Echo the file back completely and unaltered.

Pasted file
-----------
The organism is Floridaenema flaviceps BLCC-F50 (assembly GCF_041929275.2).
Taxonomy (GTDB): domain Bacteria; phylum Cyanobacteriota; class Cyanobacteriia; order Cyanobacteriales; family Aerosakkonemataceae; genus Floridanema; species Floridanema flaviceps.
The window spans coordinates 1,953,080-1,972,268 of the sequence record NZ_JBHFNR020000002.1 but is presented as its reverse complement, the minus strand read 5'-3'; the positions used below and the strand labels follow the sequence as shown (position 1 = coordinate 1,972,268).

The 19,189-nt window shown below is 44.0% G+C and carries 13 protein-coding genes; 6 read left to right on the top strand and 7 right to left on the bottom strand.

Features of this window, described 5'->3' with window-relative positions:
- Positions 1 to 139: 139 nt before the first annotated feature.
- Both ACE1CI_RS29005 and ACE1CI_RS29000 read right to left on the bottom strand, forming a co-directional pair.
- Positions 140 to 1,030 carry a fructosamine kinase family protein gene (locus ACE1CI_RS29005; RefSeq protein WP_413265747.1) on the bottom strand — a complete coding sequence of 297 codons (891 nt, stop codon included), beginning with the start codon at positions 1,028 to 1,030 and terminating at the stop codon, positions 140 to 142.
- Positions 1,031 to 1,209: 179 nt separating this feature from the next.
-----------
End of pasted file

The organism is Floridaenema flaviceps BLCC-F50 (assembly GCF_041929275.2).
Taxonomy (GTDB): domain Bacteria; phylum Cyanobacteriota; class Cyanobacteriia; order Cyanobacteriales; family Aerosakkonemataceae; genus Floridanema; species Floridanema flaviceps.
The window spans coordinates 1,953,080-1,972,268 of the sequence record NZ_JBHFNR020000002.1 but is presented as its reverse complement, the minus strand read 5'-3'; the positions used below and the strand labels follow the sequence as shown (position 1 = coordinate 1,972,268).

The 19,189-nt window shown below is 44.0% G+C and carries 13 protein-coding genes; 6 read left to right on the top strand and 7 right to left on the bottom strand.

Features of this window, described 5'->3' with window-relative positions:
- Positions 1 to 139: 139 nt before the first annotated feature.
- Both ACE1CI_RS29005 and ACE1CI_RS29000 read right to left on the bottom strand, forming a co-directional pair.
- Positions 140 to 1,030 carry a fructosamine kinase family protein gene (locus ACE1CI_RS29005; RefSeq protein WP_413265747.1) on the bottom strand — a complete coding sequence of 297 codons (891 nt, stop codon included), beginning with the start codon at positions 1,028 to 1,030 and terminating at the stop codon, positions 140 to 142.
- Positions 1,031 to 1,209: 179 nt separating this feature from the next.